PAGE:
Congratulations to the Graduates of 2020: The Best Truly Is Yet To Come

graduate graduation graduates

By: Nancy Metayer

Dear Class of 2020, when the year began, there was no way we could have predicted a pandemic would essentially hijack your senior year. Your school experience ended abruptly, quietly, and without the celebration you deserved.

Along with the pride in knowing you completed the first part of your journey, you might also feel wronged, confused, angry, and anxious. All feelings are valid as you transition into a new chapter of life, but the one that matters most is confidence. You have endured. You are ready. And I offer this open letter to you, the members of a unique graduating class.

Senior year in high school and college is special. High school students look forward to homecoming, prom, graduation, and grad bash. These activities are not random; they are the defining moments of a generation.

Seniors graduating from college visualize walking across the stage, and for many who are first-generation college students, it’s a particularly emotional experience. Students receiving graduate or professional degrees especially cherish the end of their academic careers as it may signify their rite of passage into adulthood–family, career, bills.

So as you enter this new phase of life, I encourage you to:

Reach out to your best friends, your mother, your father, your grandparents, your cousin, your aunt, your uncle, and whoever else that helped you along on your way to graduation.

If you fail to respond to calls, texts, or emails for more than a day or two, they will assume something is wrong, and they will come looking for you.

Be the best version of yourself. Sometimes that means growing, learning, crying, yes, even changing. That doesn’t mean losing yourself; it just means you’re becoming you.

  • Work hard.
  • Have fun.
  • Keep your phone charged.
  • Be the type of friend you want to have.
  • Help others when you can.
  • Don’t be afraid to ask for support.
  • Go to class, take notes, study, read your syllabus.
  • Learn when to say no. Repeat as necessary.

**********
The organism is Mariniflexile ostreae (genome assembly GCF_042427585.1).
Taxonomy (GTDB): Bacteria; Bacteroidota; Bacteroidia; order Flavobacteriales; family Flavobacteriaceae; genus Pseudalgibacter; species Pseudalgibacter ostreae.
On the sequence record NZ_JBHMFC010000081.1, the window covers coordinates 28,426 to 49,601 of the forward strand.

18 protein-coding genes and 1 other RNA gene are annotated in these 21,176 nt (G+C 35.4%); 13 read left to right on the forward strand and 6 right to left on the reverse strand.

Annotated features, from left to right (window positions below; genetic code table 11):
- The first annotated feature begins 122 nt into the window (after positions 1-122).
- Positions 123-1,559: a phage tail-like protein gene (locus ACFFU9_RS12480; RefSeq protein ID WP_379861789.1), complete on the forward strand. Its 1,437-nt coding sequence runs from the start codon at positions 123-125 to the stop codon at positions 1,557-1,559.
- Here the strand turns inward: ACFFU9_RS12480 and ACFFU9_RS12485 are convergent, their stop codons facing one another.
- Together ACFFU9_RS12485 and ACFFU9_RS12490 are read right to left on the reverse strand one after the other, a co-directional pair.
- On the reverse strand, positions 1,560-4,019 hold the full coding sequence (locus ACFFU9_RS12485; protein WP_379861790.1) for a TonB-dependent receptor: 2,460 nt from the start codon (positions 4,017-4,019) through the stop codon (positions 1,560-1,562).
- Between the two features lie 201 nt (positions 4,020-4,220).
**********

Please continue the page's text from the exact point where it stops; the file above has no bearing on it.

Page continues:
• Remember that experiences are more valuable than things.
  • You don’t always need a plan. Plans change, and that’s okay. (Something tells me you’ll be particularly ready for this.)
  • You will fail at some things. This does not make you a failure.
  • If you make a mistake (and you will), apologize, sincerely.
  • Forgiveness is something you do for yourself, not for the person you are forgiving.
  • Make an effort to eat meals with other people. This is where you build lifelong friendships or not. Sharing meals is a tool in which you can learn from someone else’s lived experiences. (I promise it’s worth it.)
  • Share your values, but don’t be judgmental. Everyone is different and holds unique perspectives.
  • Always use the buddy system.
  • Take advantage of your campus amenities, the gym, counseling center, library–you pay for them!

You have every right to feel uncertain, afraid, and anxious. You are allowed to feel like fate has let you down, but you must also remember you are among a generation of fighters.

I salute you, Class of 2020. Your time is now!

Best, Nancy Metayer

Nancy Metayer is an environmental scientist, a former member of the Broward County Soil and Water Conservation District. She graduated from Coral Springs Charter School, earned a bachelor of science in environmental science from Florida Agricultural and Mechanical University, and a master’s of health science from Johns Hopkins University. She is a candidate for the City of Coral Springs Commission. 

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